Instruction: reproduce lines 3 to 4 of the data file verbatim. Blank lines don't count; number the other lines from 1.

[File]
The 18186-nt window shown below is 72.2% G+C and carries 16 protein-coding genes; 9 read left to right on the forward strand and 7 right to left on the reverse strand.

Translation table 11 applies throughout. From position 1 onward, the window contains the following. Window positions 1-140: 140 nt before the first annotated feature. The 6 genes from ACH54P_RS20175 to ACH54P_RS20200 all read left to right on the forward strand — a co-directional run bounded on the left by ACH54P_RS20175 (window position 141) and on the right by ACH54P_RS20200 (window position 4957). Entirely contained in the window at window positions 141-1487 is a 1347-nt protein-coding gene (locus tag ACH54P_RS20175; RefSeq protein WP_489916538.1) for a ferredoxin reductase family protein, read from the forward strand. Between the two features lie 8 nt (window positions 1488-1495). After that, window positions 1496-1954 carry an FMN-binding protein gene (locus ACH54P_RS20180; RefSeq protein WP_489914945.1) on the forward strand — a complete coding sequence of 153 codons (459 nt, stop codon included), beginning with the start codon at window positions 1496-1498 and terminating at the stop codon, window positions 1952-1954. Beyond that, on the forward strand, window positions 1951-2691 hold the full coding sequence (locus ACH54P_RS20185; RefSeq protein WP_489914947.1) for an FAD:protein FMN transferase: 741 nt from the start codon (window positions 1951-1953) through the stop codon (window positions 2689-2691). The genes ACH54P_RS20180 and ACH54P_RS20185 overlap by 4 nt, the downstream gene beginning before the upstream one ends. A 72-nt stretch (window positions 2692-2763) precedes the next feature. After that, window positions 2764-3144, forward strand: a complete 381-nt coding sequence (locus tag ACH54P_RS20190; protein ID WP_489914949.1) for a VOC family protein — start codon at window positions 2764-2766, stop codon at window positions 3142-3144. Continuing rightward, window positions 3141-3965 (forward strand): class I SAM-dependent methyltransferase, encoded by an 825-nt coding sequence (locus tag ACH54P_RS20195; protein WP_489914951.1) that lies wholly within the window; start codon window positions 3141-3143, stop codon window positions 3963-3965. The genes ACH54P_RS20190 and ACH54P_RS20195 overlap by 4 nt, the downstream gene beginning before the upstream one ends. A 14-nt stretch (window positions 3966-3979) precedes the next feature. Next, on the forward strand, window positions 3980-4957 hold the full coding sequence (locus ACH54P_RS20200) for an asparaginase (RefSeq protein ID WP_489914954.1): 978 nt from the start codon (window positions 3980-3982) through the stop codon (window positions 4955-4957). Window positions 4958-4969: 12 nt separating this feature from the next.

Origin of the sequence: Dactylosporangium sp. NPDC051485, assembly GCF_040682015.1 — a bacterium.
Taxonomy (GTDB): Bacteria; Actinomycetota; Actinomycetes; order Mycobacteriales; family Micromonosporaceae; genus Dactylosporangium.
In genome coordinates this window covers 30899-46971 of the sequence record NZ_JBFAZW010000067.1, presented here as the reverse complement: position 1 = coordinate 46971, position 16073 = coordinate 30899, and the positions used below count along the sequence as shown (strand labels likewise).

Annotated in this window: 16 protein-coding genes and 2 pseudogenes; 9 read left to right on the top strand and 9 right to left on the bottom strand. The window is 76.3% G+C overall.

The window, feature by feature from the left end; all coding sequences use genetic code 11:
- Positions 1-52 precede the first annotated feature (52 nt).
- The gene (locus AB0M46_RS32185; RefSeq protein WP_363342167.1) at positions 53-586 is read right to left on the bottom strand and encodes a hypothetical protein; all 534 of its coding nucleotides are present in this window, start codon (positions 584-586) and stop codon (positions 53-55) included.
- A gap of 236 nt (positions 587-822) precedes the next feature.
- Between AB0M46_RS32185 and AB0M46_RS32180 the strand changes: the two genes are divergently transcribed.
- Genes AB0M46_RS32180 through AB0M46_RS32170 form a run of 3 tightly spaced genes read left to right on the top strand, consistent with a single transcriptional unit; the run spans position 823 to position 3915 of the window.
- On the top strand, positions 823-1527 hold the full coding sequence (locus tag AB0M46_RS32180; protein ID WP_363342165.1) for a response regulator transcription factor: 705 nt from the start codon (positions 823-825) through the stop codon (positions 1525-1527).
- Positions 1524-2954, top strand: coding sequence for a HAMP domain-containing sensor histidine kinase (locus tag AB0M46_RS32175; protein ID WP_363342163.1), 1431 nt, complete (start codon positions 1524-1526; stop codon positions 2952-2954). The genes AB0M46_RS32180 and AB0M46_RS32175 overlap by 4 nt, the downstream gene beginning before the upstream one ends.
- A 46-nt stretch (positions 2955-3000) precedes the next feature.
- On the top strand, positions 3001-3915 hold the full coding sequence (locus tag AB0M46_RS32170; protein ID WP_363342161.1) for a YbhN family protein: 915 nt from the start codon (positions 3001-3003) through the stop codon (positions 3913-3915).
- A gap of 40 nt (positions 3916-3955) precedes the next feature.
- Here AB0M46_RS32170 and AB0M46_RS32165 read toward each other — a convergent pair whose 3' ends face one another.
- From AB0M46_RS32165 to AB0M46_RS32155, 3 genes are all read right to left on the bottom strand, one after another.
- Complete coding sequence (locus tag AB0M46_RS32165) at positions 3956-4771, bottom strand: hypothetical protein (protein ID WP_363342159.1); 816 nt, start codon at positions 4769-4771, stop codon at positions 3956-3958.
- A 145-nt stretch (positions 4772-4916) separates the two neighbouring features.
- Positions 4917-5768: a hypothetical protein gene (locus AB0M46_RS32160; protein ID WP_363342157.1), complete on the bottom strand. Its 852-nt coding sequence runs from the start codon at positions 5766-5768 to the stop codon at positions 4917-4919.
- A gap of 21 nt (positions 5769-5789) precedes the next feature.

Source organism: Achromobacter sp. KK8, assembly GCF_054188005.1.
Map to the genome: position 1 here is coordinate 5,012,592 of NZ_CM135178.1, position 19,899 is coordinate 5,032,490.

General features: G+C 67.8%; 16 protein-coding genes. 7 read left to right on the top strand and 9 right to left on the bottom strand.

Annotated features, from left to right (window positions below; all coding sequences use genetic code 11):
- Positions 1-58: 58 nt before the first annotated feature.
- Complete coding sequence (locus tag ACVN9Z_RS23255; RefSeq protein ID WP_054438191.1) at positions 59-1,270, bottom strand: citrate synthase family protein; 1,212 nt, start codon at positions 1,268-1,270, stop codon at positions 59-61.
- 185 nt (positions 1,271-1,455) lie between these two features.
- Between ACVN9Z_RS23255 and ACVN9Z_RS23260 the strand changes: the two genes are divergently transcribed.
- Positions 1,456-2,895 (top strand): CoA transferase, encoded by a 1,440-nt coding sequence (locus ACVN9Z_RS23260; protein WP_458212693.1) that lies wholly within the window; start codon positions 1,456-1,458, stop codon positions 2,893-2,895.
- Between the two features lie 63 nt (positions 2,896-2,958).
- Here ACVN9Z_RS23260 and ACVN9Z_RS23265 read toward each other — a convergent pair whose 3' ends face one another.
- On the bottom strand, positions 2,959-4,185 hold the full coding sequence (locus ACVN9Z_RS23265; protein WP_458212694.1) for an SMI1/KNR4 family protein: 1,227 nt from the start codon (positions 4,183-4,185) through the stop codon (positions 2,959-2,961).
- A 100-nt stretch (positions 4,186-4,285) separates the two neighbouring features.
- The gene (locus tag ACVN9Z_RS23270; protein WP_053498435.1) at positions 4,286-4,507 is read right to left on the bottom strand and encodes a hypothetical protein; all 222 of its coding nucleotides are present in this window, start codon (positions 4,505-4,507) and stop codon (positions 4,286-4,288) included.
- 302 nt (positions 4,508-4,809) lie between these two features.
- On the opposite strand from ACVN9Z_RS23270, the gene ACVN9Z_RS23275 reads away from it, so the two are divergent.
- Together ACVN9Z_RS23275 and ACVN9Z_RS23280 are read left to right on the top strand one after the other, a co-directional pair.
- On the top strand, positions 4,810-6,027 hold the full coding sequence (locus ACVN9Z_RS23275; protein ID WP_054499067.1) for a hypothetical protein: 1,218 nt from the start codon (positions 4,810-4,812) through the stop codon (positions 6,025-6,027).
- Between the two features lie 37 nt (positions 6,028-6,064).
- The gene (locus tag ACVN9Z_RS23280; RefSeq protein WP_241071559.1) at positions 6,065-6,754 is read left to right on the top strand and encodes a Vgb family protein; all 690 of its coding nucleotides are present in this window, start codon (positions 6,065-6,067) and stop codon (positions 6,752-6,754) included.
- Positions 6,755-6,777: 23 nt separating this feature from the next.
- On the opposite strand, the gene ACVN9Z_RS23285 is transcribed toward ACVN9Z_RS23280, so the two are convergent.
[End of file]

Origin of the sequence: Dactylosporangium sp. NPDC051485, assembly GCF_040682015.1 — a bacterium.
Taxonomy (GTDB): Bacteria; Actinomycetota; Actinomycetes; order Mycobacteriales; family Micromonosporaceae; genus Dactylosporangium.